But Sundrop is cheap compared to something called Dr Denali, which is $75 for a 12 pack, or Mountain Dew Game Fuel, a whopping $120 for a 12 pack.

Even higher are prices for out-of-date soft drinks that sodafinder warns you should drink at your own risk. Anyone for a six pack of Coke II, just $150?  Could it be that much worse than regular Coke? Or a 12 pack of dn-L, that short-lived green, caffeinated product from 7-up, just $120 for a 12 pack? I wouldn’t pay that much for a truckload. Then there’s Dr Pepper Red Fusion, which I actually liked, but not at $349 for a 12 pack.

Or take out a bank loan and buy a 12 pack of the original Mr. Pibb or Pepsi Blue, just $599.99 each. That comes to $50 a can, plus shipping and handling. I happen to have an unopened can of Pepsi Blue I couldn’t bring myself to drink when it was fresh. Little did I know it would become a collector’s item. If Slash is thirsty enough to come to Fayette, he can have that. Or I’m  willing to share with Axl or Buckethead. First rock star come, first served.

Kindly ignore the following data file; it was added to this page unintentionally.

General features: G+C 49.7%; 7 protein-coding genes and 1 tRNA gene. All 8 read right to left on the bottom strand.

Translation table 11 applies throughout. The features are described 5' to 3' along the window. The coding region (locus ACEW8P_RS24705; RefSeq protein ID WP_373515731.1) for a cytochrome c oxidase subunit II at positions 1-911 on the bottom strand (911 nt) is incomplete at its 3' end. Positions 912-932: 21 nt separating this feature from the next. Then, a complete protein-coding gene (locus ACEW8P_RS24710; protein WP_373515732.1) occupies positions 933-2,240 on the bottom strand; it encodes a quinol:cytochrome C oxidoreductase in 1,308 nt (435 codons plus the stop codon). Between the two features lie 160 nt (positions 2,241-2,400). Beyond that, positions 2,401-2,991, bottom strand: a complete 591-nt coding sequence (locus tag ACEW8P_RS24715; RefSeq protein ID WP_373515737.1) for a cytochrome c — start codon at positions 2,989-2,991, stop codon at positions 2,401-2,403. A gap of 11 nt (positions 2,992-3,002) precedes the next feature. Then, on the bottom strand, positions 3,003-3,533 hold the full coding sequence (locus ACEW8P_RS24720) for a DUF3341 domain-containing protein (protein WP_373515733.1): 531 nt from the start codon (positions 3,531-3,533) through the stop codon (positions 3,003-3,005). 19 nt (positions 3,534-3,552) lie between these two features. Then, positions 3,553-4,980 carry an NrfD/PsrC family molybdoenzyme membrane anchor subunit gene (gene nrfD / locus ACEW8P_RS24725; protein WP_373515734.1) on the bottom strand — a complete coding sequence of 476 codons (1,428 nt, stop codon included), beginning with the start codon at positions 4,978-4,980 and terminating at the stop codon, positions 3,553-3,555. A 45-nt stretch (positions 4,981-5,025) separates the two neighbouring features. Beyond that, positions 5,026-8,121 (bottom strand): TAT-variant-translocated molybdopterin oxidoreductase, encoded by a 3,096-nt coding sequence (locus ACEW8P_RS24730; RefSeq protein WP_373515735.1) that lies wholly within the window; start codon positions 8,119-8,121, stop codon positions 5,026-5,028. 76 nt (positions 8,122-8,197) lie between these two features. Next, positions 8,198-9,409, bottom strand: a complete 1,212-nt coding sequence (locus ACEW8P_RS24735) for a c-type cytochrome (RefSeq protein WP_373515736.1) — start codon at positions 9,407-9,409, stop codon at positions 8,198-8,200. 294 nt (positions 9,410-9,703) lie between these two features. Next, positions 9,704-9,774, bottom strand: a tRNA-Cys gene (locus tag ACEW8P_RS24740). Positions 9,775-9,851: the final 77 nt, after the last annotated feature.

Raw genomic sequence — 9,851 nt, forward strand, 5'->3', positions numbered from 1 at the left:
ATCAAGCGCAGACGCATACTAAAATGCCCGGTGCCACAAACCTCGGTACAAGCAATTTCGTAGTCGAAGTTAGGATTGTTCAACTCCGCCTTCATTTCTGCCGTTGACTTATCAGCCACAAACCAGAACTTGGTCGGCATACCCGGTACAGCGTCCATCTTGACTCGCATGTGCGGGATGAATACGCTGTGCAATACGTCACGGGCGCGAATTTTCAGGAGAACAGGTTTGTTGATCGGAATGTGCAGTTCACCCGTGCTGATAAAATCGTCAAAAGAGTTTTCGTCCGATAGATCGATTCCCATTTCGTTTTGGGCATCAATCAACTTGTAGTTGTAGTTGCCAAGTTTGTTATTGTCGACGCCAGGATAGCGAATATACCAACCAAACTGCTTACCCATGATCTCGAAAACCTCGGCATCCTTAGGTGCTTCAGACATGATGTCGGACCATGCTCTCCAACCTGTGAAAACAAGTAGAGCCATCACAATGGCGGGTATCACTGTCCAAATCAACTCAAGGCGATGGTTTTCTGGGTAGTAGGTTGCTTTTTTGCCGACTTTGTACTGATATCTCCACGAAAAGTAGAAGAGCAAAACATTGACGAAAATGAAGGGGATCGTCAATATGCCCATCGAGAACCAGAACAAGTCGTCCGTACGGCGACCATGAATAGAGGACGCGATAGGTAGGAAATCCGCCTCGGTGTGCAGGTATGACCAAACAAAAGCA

• Front.cross
    HUDSON RUNNER Jacob Morgan looks toward the top of the hill with dismay during the tough finish at Harrison Lake State Park. Fayette runner Jacob Garrow focuses on the summit, also, during the Eagle Invitational cross country run Saturday morning. Continuing rain and drizzle made the course even more challenging. Results of the race are in this week’s Observer.
  • Front.bear
    HOLDEN HUTCHISON gives a hug to a black bear cub—the product of a taxidermist’s skills—at the Michigan DNR’s Great Youth Jamboree. The event on Sunday marked the fourth year of the Jamboree. Additional photos are on page 12.